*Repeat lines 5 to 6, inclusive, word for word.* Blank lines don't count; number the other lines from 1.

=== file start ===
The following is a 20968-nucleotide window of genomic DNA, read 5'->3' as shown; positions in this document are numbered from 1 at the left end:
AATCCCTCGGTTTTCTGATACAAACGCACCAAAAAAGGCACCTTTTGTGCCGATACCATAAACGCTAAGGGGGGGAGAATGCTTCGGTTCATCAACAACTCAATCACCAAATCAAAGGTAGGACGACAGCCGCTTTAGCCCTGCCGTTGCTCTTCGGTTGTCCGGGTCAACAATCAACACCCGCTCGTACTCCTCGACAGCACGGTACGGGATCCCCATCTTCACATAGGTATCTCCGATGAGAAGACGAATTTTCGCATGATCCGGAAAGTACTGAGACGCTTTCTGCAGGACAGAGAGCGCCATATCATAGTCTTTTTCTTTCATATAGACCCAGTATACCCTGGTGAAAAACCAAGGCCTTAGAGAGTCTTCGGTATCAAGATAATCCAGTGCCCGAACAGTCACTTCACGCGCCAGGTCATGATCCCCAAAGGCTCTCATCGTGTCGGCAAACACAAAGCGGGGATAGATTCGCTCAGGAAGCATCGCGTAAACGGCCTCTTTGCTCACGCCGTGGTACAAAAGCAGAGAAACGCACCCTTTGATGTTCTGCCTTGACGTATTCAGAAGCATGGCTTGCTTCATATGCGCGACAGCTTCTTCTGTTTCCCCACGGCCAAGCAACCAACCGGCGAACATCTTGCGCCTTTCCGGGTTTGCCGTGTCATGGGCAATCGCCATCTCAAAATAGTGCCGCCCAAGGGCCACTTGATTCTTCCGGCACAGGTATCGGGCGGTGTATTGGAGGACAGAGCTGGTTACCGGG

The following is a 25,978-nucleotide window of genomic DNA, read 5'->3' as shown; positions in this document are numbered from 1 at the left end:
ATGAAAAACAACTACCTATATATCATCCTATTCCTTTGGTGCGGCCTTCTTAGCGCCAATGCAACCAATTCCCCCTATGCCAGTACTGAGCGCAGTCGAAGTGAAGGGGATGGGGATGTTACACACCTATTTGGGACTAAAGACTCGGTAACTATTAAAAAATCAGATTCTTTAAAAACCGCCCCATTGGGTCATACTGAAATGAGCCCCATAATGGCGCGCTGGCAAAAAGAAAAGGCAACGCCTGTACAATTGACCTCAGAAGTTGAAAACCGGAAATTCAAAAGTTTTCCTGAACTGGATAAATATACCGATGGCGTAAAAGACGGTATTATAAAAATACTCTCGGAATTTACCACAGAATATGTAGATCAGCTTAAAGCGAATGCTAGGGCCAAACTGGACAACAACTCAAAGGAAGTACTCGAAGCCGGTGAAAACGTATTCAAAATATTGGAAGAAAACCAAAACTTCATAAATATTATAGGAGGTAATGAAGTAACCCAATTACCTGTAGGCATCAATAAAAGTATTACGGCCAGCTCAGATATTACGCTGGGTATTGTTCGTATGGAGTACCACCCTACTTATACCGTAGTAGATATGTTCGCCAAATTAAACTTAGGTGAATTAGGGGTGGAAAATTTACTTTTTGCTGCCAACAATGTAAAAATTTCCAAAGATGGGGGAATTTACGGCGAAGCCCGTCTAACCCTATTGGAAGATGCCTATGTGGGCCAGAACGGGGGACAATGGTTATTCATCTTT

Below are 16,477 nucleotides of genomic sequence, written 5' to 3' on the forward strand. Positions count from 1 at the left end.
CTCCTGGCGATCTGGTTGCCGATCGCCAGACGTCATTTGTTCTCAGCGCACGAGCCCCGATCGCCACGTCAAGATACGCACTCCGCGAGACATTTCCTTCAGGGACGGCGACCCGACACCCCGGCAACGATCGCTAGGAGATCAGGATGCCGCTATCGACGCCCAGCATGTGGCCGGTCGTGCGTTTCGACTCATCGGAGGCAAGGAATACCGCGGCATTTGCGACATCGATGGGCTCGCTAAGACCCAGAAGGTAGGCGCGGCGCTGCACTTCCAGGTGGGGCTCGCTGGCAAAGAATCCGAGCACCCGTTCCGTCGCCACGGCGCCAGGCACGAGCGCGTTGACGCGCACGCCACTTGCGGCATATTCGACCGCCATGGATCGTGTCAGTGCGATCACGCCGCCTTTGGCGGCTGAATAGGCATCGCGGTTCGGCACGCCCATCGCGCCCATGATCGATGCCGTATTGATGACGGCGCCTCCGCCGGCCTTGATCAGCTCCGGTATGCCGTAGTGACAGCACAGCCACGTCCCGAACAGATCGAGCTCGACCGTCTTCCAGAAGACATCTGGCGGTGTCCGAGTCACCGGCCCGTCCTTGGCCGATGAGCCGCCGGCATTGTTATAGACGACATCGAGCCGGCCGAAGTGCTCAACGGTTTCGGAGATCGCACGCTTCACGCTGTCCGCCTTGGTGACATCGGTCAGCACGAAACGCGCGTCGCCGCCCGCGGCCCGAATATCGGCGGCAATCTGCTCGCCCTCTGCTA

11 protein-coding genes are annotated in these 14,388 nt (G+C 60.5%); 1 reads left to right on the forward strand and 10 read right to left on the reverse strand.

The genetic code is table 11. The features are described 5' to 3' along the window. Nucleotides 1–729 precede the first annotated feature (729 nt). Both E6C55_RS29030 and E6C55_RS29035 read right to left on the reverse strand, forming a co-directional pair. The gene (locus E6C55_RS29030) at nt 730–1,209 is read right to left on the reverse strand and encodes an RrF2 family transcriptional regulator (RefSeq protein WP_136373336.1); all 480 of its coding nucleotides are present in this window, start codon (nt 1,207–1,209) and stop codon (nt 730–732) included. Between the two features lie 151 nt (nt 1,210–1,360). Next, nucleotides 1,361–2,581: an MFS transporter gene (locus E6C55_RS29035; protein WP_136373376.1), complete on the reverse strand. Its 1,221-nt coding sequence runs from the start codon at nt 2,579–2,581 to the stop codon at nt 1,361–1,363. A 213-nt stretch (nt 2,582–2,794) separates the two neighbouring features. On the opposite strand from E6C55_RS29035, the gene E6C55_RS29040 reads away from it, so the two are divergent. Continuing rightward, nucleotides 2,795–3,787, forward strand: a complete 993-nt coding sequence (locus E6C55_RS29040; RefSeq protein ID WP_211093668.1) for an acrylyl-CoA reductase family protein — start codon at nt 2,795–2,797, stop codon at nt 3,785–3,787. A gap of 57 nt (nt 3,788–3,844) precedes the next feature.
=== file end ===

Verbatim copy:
Below are 16,477 nucleotides of genomic sequence, written 5' to 3' on the forward strand. Positions count from 1 at the left end.
CTCCTGGCGATCTGGTTGCCGATCGCCAGACGTCATTTGTTCTCAGCGCACGAGCCCCGATCGCCACGTCAAGATACGCACTCCGCGAGACATTTCCTTCAGGGACGGCGACCCGACACCCCGGCAACGATCGCTAGGAGATCAGGATGCCGCTATCGACGCCCAGCATGTGGCCGGTCGTGCGTTTCGACTCATCGGAGGCAAGGAATACCGCGGCATTTGCGACATCGATGGGCTCGCTAAGACCCAGAAGGTAGGCGCGGCGCTGCACTTCCAGGTGGGGCTCGCTGGCAAAGAATCCGAGCACCCGTTCCGTCGCCACGGCGCCAGGCACGAGCGCGTTGACGCGCACGCCACTTGCGGCATATTCGACCGCCATGGATCGTGTCAGTGCGATCACGCCGCCTTTGGCGGCTGAATAGGCATCGCGGTTCGGCACGCCCATCGCGCCCATGATCGATGCCGTATTGATGACGGCGCCTCCGCCGGCCTTGATCAGCTCCGGTATGCCGTAGTGACAGCACAGCCACGTCCCGAACAGATCGAGCTCGACCGTCTTCCAGAAGACATCTGGCGGTGTCCGAGTCACCGGCCCGTCCTTGGCCGATGAGCCGCCGGCATTGTTATAGACGACATCGAGCCGGCCGAAGTGCTCAACGGTTTCGGAGATCGCACGCTTCACGCTGTCCGCCTTGGTGACATCGGTCAGCACGAAACGCGCGTCGCCGCCCGCGGCCCGAATATCGGCGGCAATCTGCTCGCCCTCTGCTA